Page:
3.5 stars. Rated PG, for fantasy action violence
By Derrick Bang
Old-style, kid-centric adventure films — those akin to Disney’s In Search of the Castaways or Richard Donner’s The Goonies — have become rare.
Today’s studio heads too frequently taint the formula with coarse humor and/or needlessly unpleasant violence, either (giving them the benefit of the doubt) in a misguided effort to court parents, or (more cynical, but more likely) to obtain the “tougher” PG-13 rating that generally does better business than a family-friendly PG.
|Peter (Levi Miller, right) anticipates certain doom once he's forced off the ship's plank by|
the dread Blackbeard (Hugh Jackman, in black). But although the boy doesn't yet know
it, he possesses a magic talent that will surprise everybody...
Which makes director Joe Wright’s Pan something of a minor miracle. It’s a throwback to kinder, gentler times, when young champions relied on pluck and resourcefulness, rather than sarcasm and potty humor. Scripter Jason Fuchs’ imaginative fantasy is a thrilling ride from start to finish: laden with stalwart heroes and opulently dastardly villains, wildly imaginative locales and a high-spirited adolescent hero who could have stepped from the pages of a Charles Dickens novel (with a detour that L. Frank Baum would have appreciated).
Fuchs’ story speculates on a question that might have occurred to young fans of Scottish novelist/playwright J.M. Barrie’s celebrated “boy who wouldn’t grow up.” It’s a tantalizing query: How did Peter Pan become himself?
Fuchs, making a respectable big-screen solo scripting debut, plays with elements of Barrie’s original mythos, while borrowing scenarios and character archetypes from other fantasy sources. The crazy-quilt result is a bit uneven at times, but Wright and editors William Hoy and Paul Tothill keep things moving so rapidly, that you’re not likely to mind.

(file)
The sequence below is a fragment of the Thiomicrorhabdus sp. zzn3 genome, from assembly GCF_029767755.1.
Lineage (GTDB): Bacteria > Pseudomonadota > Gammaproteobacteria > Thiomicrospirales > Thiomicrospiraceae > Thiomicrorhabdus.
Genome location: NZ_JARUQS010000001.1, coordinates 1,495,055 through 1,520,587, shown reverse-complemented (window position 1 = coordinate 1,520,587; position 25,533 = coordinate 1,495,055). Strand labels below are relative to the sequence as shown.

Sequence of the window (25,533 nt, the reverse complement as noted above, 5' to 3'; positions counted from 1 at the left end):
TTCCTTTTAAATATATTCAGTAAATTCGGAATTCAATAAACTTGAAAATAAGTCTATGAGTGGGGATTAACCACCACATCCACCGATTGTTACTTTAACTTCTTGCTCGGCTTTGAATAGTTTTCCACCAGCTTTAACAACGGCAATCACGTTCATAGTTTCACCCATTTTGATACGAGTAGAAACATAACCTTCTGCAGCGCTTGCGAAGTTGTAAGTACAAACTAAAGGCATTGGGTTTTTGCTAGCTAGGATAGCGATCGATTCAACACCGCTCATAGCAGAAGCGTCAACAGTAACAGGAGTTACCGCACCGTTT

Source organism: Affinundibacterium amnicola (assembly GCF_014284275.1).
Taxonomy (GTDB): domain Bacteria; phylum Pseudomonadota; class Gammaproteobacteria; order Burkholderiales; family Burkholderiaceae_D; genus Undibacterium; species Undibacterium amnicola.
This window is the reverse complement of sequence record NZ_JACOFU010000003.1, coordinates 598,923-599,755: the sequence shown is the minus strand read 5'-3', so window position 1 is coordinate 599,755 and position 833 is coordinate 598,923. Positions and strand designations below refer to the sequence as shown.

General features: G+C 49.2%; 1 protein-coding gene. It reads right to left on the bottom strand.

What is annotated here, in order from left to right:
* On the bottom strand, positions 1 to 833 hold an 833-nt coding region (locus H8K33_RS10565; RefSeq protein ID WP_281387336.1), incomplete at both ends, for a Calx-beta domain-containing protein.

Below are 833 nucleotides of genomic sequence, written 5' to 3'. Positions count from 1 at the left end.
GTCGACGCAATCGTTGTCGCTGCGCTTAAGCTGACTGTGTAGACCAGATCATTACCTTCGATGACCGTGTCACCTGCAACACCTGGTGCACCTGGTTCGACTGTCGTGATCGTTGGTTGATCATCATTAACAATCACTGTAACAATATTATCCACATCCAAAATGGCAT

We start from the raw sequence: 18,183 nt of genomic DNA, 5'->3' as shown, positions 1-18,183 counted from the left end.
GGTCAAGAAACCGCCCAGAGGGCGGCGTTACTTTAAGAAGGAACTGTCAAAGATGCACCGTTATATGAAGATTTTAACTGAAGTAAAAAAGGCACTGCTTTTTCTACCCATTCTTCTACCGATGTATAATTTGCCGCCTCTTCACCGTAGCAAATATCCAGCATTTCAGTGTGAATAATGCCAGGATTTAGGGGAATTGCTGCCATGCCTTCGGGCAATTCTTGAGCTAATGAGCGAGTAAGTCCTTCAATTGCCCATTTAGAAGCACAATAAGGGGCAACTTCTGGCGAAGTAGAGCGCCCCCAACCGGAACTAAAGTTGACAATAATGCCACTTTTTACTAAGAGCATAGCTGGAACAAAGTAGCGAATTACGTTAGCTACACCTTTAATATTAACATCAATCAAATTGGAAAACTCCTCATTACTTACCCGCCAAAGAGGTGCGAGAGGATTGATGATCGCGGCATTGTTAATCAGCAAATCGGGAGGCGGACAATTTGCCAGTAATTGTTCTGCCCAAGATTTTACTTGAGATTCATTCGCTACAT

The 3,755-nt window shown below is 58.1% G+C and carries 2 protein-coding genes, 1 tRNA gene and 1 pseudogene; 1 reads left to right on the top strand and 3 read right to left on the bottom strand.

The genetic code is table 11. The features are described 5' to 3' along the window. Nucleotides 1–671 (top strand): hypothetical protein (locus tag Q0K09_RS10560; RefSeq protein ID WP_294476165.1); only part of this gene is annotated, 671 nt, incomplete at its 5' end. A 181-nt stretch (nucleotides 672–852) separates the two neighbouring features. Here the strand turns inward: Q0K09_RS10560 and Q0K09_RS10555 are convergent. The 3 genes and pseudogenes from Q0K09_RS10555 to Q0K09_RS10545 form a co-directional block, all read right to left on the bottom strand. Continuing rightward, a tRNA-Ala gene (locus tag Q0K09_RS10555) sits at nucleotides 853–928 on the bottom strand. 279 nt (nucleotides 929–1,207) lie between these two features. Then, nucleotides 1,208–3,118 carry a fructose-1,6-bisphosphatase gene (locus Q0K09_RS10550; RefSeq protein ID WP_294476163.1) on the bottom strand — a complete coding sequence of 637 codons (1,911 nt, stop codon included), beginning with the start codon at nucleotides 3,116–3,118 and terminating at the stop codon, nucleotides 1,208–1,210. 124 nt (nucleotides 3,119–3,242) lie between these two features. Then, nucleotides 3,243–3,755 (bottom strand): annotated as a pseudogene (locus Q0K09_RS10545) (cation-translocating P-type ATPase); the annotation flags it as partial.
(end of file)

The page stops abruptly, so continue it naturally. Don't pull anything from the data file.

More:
The action begins at London’s bleak Lambeth Home for Boys, during the height of the WWII blitz, where 12-year-old Peter (Levi Miller, doing an excellent job in his feature debut) and his fellow youngsters are routinely terrorized by Mother Barnabas (Kathy Burke), the imperious and just-plain-mean nun who runs the place. Peter has long suspected that Mother Barnabas has been hoarding all the tasty food rations while forcing the children to subsist on gruel, but in truth her perfidy is much, much worse.
Aside from these suspicions regarding the orphanage provisions, the bigger issue concerns the ongoing — and unexplained — disappearances of a few boys each night. The answer to that question proves calamitous, when Peter is among those snatched the next time around. He finds himself on (of all things) a pirate ship floating high above, which “sails” air currents the way an ordinary vessel would navigate the seven seas.
But before watching all concerned sail away to Neverland, we first endure a rather weird interlude as the pirate ship battles several British Spitfires that have been sent to battle what the RAF assumes is a large Nazi bomber. This grim and tasteless “real world” sequence — particularly when the ship’s cannons destroy one of the planes — yanks us right out of the story’s otherwise fanciful elements.
I can’t imagine what Fuchs and Wright were thinking, aside from the incongruity of seeing a floating ship trying to dodge small planes. The whole WWII backdrop is arbitrary and entirely unnecessary, as it plays no significant role in what follows; the filmmakers should have stuck to the much earlier 20th century setting that Barrie gave his characters.
Once brought to the amazing floating continent of Neverland, Peter and the other new conscripts join hundreds of others in darkened mines, hammering at walls in the hopes of finding small chunks of the glowing “pixum” — hardened pixie dust — craved by The Man In Charge. That would be Blackbeard (Hugh Jackman), the meanest, baddest pirate in the land ... his eccentric behavior and outlandishly foppish attire notwithstanding.